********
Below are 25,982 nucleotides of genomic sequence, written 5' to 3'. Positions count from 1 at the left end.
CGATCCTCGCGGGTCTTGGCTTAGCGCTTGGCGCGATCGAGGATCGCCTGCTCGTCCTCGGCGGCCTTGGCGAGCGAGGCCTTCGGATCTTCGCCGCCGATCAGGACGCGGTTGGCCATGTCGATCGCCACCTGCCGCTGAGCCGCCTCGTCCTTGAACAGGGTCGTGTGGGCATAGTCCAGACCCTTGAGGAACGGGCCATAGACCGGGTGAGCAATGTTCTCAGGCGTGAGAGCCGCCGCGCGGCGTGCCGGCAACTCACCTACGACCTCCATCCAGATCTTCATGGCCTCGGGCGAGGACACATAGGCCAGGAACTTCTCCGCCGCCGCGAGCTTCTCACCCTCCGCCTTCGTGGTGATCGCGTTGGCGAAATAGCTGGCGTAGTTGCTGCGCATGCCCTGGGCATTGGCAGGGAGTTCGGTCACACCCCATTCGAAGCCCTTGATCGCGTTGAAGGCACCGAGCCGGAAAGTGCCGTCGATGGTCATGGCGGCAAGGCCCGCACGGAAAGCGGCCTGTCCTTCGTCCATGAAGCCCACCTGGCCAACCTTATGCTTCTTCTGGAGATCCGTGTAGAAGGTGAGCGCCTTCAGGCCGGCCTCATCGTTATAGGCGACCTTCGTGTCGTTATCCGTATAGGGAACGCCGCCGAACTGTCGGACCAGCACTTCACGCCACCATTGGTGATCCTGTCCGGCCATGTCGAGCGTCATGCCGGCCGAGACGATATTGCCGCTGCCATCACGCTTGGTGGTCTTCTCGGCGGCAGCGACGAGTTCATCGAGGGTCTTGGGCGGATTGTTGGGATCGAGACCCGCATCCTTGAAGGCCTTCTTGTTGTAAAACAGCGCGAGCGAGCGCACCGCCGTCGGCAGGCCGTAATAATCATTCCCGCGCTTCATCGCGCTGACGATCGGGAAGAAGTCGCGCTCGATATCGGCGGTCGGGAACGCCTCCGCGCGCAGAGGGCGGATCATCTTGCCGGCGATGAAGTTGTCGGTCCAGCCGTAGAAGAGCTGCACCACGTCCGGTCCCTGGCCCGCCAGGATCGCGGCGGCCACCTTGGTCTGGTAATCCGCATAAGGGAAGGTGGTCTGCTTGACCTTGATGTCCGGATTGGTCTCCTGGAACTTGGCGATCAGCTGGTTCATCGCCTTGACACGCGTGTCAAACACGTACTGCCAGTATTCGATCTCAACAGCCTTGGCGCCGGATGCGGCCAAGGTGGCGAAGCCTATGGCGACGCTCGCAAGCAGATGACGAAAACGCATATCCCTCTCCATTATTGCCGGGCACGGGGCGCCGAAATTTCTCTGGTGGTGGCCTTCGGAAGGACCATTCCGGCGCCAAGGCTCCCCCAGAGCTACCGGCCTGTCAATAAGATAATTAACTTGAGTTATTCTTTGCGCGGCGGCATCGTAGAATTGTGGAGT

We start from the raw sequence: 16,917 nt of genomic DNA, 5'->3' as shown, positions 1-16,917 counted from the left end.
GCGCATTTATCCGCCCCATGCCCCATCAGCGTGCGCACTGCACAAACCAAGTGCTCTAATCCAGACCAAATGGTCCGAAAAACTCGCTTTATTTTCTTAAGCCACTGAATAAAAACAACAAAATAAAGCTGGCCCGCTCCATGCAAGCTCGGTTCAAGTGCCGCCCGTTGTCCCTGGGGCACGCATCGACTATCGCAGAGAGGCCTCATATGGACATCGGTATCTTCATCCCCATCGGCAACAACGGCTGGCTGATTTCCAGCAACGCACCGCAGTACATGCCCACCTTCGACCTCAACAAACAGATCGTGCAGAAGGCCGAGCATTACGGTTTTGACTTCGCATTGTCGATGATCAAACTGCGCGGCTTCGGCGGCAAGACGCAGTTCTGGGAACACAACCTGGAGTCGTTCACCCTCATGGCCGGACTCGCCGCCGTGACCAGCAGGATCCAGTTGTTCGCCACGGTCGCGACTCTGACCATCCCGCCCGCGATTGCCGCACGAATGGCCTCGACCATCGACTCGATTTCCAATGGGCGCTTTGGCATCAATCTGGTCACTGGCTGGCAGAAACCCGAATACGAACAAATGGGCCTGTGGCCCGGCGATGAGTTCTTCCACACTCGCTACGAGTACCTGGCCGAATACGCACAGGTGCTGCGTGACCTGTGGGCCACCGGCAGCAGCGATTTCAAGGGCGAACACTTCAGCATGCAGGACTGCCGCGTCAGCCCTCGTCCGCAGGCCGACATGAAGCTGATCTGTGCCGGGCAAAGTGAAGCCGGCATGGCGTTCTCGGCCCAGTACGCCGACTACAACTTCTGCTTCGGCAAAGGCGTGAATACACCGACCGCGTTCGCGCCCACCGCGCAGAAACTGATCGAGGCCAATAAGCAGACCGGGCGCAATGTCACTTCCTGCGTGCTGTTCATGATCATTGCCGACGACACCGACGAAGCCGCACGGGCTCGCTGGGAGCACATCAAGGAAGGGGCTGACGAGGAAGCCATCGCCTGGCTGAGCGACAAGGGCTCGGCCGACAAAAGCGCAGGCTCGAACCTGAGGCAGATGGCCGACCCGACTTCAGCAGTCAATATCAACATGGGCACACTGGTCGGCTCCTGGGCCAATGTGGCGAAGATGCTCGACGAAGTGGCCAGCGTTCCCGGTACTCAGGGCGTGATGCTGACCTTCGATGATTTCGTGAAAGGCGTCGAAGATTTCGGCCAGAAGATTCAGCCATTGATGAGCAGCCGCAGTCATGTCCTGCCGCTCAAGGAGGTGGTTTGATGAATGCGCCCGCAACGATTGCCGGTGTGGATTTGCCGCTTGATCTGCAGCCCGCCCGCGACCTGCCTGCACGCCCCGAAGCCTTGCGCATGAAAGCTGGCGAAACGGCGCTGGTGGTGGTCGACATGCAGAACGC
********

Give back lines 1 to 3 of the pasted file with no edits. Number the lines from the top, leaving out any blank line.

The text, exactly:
Below are 25,982 nucleotides of genomic sequence, written 5' to 3'. Positions count from 1 at the left end.
CGATCCTCGCGGGTCTTGGCTTAGCGCTTGGCGCGATCGAGGATCGCCTGCTCGTCCTCGGCGGCCTTGGCGAGCGAGGCCTTCGGATCTTCGCCGCCGATCAGGACGCGGTTGGCCATGTCGATCGCCACCTGCCGCTGAGCCGCCTCGTCCTTGAACAGGGTCGTGTGGGCATAGTCCAGACCCTTGAGGAACGGGCCATAGACCGGGTGAGCAATGTTCTCAGGCGTGAGAGCCGCCGCGCGGCGTGCCGGCAACTCACCTACGACCTCCATCCAGATCTTCATGGCCTCGGGCGAGGACACATAGGCCAGGAACTTCTCCGCCGCCGCGAGCTTCTCACCCTCCGCCTTCGTGGTGATCGCGTTGGCGAAATAGCTGGCGTAGTTGCTGCGCATGCCCTGGGCATTGGCAGGGAGTTCGGTCACACCCCATTCGAAGCCCTTGATCGCGTTGAAGGCACCGAGCCGGAAAGTGCCGTCGATGGTCATGGCGGCAAGGCCCGCACGGAAAGCGGCCTGTCCTTCGTCCATGAAGCCCACCTGGCCAACCTTATGCTTCTTCTGGAGATCCGTGTAGAAGGTGAGCGCCTTCAGGCCGGCCTCATCGTTATAGGCGACCTTCGTGTCGTTATCCGTATAGGGAACGCCGCCGAACTGTCGGACCAGCACTTCACGCCACCATTGGTGATCCTGTCCGGCCATGTCGAGCGTCATGCCGGCCGAGACGATATTGCCGCTGCCATCACGCTTGGTGGTCTTCTCGGCGGCAGCGACGAGTTCATCGAGGGTCTTGGGCGGATTGTTGGGATCGAGACCCGCATCCTTGAAGGCCTTCTTGTTGTAAAACAGCGCGAGCGAGCGCACCGCCGTCGGCAGGCCGTAATAATCATTCCCGCGCTTCATCGCGCTGACGATCGGGAAGAAGTCGCGCTCGATATCGGCGGTCGGGAACGCCTCCGCGCGCAGAGGGCGGATCATCTTGCCGGCGATGAAGTTGTCGGTCCAGCCGTAGAAGAGCTGCACCACGTCCGGTCCCTGGCCCGCCAGGATCGCGGCGGCCACCTTGGTCTGGTAATCCGCATAAGGGAAGGTGGTCTGCTTGACCTTGATGTCCGGATTGGTCTCCTGGAACTTGGCGATCAGCTGGTTCATCGCCTTGACACGCGTGTCAAACACGTACTGCCAGTATTCGATCTCAACAGCCTTGGCGCCGGATGCGGCCAAGGTGGCGAAGCCTATGGCGACGCTCGCAAGCAGATGACGAAAACGCATATCCCTCTCCATTATTGCCGGGCACGGGGCGCCGAAATTTCTCTGGTGGTGGCCTTCGGAAGGACCATTCCGGCGCCAAGGCTCCCCCAGAGCTACCGGCCTGTCAATAAGATAATTAACTTGAGTTATTCTTTGCGCGGCGGCATCGTAGAATTGTGGAGT

We start from the raw sequence: 16,917 nt of genomic DNA, 5'->3' as shown, positions 1-16,917 counted from the left end.